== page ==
Crossing the border: NATO oil supply expected to resume by month’s end

Test drive conducted to assess road safety and threats.

Sohail Khattak November 15, 2012


Oil supply for the US-led Nato forces in Afghanistan is expected to resume through Pakistan’s land routes by the end of this month following a year-long break and a test run conducted last week.

The first two oil tankers carrying ‘Jet Propellant 8’ (JP-8) fuel for Nato forces successfully reached Kabul after crossing the treacherous Torkham border last week.

The tankers that successfully crossed the Pakistani border last week belonged to Mengal Brothers Transport (MBT) Pvt Ltd, one of the major contractors in the Nato oil supply chain, with over 1,200 oil tankers in its fleet.

Speaking to The Express Tribune, Qayyum Khan, MBT’s General Manager, said the two oil tankers were a part of the test drive which they are conducting to assess the road-safety and problems relating to the route, including the possible threats they may face when full-fledged supply resumes.

“The two oil tankers sent for the test drive have successfully crossed the border; upon their return we will assess the routes, possible threats to the vehicles and the time period of the trip which includes the travelling time as well as time consumed by the clearance of documentation,” said Khan.

The test tankers bound for Kabul were sent to Pakistan State Oil (PSO) for loading in September and received a route permit on November 1. Meanwhile, another four test tankers have also been sent for loading.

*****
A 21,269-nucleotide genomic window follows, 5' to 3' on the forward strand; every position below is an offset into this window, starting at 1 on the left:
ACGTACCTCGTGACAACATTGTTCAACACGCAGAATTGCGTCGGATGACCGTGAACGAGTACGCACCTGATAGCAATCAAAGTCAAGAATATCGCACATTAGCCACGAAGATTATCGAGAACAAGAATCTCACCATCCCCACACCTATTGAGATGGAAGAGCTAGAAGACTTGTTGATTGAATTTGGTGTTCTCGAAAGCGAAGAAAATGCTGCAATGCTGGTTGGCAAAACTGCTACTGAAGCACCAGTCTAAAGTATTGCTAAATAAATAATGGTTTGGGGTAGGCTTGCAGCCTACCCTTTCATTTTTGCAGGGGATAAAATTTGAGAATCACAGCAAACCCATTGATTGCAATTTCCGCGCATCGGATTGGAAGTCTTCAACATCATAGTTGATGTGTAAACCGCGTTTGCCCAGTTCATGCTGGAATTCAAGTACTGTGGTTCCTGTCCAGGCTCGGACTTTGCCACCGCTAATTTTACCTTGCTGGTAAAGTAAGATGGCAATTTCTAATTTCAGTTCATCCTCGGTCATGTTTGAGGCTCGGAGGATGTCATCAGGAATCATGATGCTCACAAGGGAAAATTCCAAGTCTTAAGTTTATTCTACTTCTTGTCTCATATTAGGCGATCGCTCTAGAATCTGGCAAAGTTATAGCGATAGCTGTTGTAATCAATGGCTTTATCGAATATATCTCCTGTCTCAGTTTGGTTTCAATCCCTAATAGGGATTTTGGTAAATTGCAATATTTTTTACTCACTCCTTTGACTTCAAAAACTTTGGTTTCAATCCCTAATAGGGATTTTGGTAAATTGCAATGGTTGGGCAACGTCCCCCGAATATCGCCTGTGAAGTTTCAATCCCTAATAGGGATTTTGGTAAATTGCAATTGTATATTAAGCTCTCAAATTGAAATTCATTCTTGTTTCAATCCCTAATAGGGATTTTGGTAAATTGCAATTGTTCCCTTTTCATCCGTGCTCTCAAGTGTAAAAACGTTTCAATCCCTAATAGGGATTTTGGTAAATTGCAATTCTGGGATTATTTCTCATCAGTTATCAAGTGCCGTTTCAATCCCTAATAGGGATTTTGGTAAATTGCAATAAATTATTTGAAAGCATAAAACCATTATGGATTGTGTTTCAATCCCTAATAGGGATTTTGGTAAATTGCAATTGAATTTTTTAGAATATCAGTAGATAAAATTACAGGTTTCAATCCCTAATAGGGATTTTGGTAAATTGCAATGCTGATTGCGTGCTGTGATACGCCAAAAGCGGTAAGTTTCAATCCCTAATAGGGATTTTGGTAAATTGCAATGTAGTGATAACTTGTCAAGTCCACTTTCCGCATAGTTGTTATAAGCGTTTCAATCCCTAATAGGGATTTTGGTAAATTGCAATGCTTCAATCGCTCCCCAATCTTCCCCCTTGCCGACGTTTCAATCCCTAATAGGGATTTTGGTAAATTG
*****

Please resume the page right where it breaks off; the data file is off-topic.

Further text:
Director General at MBT, Wajid Ali, said that they were asked by PSO to begin loading, adding that PSO is their main supplier and that they will start the operation when they receive the go-ahead from the PSO. However, MBT has not yet inked any new agreement with PSO regarding an increase in freight charges or other commissions.

Ali said the supply is expected to resume by the end of this month. “We are holding meetings with Pakistan Rangers officials, who will provide us with security for our vehicles within the city and we will have to inform the Rangers when our vehicles are leaving the oil areas.”

He said that this time when the supply is back on track they will have strict rules for the truckers regarding the fuel theft and other irregularities in the product that comes from the truckers’ side.

Pakistan closed its land routes to Nato supply last year in November in response to a Nato air strike on Salala check post in November which killed 25 Pakistani troops.

Following eight months of closure, Pakistan announced that it would reopen its land routes for the Nato supply this year in July after an official apology came from the United States on the Salala incident. By this time, only the logistical supply resumed, while the oil supply remained halted. Officials cited multiple reasons including security issues faced by drivers and oil tankers on the route through Pakistan.

Published in The Express Tribune, November 15th, 2012.


Cautious | 9 years ago | Reply

It took 5 months to finally ship some oil and it was a "test run" -- no wonder the American's tend to judge you by your actions rather than your promises.

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